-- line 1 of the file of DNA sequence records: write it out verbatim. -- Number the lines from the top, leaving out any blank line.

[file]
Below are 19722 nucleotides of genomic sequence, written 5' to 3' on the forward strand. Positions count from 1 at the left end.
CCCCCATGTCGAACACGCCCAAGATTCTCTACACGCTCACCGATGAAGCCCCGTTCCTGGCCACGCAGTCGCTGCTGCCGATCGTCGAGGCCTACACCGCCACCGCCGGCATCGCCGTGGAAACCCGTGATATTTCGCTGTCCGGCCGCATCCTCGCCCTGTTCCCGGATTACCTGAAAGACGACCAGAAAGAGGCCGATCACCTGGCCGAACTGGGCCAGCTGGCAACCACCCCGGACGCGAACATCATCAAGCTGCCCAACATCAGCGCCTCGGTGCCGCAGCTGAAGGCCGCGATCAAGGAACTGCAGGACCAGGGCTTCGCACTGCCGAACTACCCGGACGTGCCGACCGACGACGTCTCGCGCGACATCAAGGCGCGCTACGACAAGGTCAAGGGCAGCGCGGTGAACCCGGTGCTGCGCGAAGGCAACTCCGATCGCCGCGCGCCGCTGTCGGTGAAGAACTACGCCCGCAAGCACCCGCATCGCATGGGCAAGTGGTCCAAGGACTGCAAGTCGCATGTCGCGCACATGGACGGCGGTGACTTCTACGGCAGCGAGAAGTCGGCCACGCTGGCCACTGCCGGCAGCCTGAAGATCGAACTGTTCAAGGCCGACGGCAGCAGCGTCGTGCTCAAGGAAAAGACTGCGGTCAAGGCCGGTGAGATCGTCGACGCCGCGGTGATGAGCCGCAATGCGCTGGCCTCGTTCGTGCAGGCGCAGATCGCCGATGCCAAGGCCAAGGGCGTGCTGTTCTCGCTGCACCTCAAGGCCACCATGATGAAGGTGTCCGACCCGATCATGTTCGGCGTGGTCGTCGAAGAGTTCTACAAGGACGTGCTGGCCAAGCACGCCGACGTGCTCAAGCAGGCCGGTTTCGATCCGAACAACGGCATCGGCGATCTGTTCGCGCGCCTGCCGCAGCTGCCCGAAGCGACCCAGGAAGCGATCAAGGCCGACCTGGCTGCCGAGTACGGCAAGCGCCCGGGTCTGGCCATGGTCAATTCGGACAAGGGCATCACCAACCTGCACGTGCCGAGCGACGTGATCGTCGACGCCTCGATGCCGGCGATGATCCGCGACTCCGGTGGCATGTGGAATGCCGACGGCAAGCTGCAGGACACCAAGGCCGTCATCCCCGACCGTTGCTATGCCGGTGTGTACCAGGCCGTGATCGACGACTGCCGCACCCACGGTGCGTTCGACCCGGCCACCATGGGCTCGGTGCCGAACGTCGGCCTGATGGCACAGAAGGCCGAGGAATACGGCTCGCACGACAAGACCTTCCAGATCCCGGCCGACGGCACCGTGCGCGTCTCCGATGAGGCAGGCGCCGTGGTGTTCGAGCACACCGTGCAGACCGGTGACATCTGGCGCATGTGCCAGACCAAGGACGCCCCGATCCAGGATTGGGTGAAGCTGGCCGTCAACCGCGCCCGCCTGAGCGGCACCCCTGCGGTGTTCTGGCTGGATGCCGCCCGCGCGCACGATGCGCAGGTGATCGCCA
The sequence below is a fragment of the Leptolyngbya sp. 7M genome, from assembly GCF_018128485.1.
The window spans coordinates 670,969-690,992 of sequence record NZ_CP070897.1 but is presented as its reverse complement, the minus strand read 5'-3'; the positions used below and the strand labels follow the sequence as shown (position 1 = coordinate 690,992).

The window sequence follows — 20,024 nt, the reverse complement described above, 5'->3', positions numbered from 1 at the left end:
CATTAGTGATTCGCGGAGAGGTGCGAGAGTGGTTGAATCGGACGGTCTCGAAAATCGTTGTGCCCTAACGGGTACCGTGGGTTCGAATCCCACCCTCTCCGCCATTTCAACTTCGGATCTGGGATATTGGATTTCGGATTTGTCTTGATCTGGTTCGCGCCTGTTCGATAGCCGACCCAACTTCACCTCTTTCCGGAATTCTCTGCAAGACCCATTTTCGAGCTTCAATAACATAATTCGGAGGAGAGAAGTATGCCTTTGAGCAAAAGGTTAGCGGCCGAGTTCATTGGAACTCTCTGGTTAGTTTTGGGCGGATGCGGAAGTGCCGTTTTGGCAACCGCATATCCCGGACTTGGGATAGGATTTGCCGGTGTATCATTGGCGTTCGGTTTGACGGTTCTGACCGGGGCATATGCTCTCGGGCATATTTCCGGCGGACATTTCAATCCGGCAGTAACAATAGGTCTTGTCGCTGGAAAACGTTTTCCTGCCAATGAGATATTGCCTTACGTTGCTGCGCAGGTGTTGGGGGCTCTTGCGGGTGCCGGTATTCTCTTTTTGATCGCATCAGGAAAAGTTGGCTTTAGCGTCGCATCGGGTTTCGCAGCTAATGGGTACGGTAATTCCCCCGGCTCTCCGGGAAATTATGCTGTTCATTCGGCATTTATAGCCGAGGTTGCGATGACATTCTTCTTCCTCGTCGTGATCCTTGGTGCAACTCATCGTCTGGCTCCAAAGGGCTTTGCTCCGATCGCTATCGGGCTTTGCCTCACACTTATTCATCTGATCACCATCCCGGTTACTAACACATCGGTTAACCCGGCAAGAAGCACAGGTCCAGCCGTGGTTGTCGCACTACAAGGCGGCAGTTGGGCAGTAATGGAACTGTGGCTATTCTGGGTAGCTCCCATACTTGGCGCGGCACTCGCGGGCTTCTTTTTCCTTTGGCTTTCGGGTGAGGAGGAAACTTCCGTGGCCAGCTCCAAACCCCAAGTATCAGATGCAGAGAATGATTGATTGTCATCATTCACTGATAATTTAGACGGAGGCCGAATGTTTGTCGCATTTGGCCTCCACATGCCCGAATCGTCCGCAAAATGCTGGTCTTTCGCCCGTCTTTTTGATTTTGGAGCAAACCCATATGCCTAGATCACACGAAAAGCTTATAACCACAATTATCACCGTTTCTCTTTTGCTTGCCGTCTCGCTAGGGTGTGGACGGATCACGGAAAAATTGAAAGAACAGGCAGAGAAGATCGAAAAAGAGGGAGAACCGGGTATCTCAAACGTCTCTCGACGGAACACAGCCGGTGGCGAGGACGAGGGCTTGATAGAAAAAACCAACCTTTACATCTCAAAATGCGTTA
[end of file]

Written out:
Below are 19722 nucleotides of genomic sequence, written 5' to 3' on the forward strand. Positions count from 1 at the left end.